How do we calculate the value of art? This is a question so often considered by today’s working artists, gallerists, and collectors, but the answer is rarely simple.
This summer, for example, Ugo Rondinone produced I❤️John Giorno, a multimedia exhibit celebrating the wide-ranging influence of his partner, the poet and artist John Giorno. Shown across 13 different venues in New York City, this ambitious retrospective included painting, video, photography, and performance. One of the most striking examples was an installation at Hunter College’s Hudson Gallery, entitled “John Giorno and Tibetan Buddhism.” On view is Giorno’s personal shrine, an assemblage of feathers, photographs, and figurines.
The intrinsic and monetary value of this artifact is almost incalculable; Giorno’s influence extends over 60 years. But for today’s working artists, gallerists, and collectors, this is exactly what they must calculate: What is the value of the work? What is the price tag assigned to this painting, this sculpture or this video installation? Do market forces outside of the art world come into play?
Calculating the Value of Art in Time and Materials
It could be argued that one of the simplest ways to begin to answer these questions – for the artist, at least – is to calculate the real cost of producing their works by tallying the costs of materials and labor. How much time is spent drafting, planning and creating the work? What is the artist’s hourly rate? What expenses were incurred? Tools such as paint, brushes, canvases, and studio rent should all be factored in. Alan Bamberger, an art consultant and gallerist since 1980, says that artists should determine these costs first when evaluating the value of art. “At the most fundamental level, you should be able to make a fact-based case for what your art is worth, in a way that ordinary, everyday people who may be interested in your art can understand,” he says. There is definitely a market for the legion of small galleries across the country- and the artists who show there– to sell their work when the buyer or collector thinks the price is fair, and quite frankly, they love it.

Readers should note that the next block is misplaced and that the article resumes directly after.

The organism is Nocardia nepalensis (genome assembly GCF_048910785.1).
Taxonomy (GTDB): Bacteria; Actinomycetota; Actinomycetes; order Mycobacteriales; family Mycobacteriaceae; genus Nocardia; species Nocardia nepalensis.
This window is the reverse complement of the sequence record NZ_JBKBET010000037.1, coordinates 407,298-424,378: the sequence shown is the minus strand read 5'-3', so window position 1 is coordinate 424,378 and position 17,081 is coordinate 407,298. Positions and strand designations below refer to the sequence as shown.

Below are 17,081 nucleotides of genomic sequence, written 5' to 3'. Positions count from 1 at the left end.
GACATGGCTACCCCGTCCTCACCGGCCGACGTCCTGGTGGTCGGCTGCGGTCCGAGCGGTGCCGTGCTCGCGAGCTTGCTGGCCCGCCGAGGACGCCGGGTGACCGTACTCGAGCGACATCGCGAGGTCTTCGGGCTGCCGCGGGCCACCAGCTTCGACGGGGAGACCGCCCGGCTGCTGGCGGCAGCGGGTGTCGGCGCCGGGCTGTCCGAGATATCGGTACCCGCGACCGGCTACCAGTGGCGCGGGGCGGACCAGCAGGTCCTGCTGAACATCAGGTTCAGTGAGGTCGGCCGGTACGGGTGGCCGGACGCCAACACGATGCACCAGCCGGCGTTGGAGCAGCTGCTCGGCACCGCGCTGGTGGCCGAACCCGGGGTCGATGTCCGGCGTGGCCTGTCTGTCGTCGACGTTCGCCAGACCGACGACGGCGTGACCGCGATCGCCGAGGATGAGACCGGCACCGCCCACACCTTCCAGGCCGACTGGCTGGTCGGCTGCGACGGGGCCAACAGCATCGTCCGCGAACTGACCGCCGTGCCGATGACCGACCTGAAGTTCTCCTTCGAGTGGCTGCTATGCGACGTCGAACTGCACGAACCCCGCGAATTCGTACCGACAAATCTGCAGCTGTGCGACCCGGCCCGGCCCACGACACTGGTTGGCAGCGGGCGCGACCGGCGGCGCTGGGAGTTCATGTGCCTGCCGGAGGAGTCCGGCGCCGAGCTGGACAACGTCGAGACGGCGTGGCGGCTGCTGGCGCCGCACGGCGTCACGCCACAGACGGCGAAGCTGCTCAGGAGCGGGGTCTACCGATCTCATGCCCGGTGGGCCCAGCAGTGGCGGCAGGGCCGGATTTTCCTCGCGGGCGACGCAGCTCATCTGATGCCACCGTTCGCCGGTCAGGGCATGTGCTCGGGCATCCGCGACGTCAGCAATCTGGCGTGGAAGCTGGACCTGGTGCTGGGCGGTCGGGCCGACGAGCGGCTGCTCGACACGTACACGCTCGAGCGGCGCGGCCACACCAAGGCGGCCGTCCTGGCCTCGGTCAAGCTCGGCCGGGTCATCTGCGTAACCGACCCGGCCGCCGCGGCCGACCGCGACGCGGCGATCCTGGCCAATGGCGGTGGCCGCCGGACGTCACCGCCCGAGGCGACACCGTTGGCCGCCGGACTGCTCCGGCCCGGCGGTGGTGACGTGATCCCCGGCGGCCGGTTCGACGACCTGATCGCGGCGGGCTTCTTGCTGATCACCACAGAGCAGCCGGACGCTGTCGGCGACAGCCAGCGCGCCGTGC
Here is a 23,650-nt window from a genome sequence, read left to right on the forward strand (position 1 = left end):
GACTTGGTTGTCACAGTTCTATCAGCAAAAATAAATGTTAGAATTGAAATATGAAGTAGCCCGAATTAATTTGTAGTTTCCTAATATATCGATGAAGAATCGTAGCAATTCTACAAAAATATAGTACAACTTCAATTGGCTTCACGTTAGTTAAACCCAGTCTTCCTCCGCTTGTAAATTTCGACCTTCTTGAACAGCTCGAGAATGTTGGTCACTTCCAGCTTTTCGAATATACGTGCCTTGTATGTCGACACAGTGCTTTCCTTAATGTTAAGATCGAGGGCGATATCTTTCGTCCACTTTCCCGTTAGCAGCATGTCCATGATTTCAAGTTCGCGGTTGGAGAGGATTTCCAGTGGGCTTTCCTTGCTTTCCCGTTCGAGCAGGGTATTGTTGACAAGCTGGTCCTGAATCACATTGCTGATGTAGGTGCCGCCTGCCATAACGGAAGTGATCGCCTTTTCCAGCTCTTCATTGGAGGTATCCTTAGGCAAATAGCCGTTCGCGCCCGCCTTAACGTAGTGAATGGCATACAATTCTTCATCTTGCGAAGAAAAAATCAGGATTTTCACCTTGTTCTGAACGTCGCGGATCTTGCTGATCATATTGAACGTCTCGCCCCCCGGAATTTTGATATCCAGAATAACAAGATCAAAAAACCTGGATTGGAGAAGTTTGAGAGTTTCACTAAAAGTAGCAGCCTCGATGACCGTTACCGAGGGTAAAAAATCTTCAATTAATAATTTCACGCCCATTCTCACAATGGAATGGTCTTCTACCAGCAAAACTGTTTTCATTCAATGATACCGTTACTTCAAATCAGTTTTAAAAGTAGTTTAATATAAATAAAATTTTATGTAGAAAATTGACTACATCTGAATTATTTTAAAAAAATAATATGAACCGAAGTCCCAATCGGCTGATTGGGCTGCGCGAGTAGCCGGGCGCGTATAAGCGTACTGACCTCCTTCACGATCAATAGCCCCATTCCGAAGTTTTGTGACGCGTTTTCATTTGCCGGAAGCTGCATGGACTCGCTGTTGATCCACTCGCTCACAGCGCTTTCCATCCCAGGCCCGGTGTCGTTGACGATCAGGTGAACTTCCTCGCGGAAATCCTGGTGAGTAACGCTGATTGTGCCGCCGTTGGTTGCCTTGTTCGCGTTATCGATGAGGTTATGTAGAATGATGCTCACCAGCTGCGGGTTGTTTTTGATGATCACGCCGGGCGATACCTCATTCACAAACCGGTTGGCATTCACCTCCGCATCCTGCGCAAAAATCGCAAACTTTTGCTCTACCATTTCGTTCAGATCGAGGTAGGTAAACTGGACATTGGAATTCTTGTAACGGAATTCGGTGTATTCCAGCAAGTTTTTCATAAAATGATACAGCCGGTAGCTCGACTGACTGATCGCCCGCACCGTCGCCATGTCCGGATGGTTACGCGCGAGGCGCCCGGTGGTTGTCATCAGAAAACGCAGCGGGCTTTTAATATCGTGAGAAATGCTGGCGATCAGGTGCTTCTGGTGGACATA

Camilla Fallon has a Masters of Fine Arts in painting from Yale University and has exhibited her work at The National Arts Club in New York City, as well as galleries in Brooklyn including Seeking Space, Arts in Bushwick and Surface 3, Arena Gallery. In her experience, “Artists usually assign the value of art according to size. I sell mostly small work, rarely a large piece. I used to sell through a dealer, but she stopped doing business, so I’ve been doing most of the selling myself over social media and in some cases, to collectors I already knew,” says Fallon. “I do try to find out what other artists charge. Dealers usually set the prices. I hate the thought of having to split 50-50 with them, unless they mark it up. However, I’m often afraid if they mark it up too much it won’t sell.”
Fallon also notes that contradictory to other artists, she rarely considers the cost of materials when assigning value to art. “I never consider the cost of materials. For me it’s pretty standard, especially if it’s small, it doesn’t cost a lot to make. Most of the time I absorb the shipping costs.”
Certainly, the rules are a bit different for high- priced contemporary art. In an article on Quartz, Allison Shrager claims that, at the opposite end of the spectrum, well-known “Collectors and galleries prefer provocative work” –work that pushes boundaries, or radical experiments in form, that might prove too risky to exhibit in a local gallery outside of New York City. Artists like Damien Hirst, one of the highest-earning contemporary who notoriously preserved dead animals (including a shark, a sheep and a cow) in formaldehyde, is definitely provocative and speaks to Shrager’s point.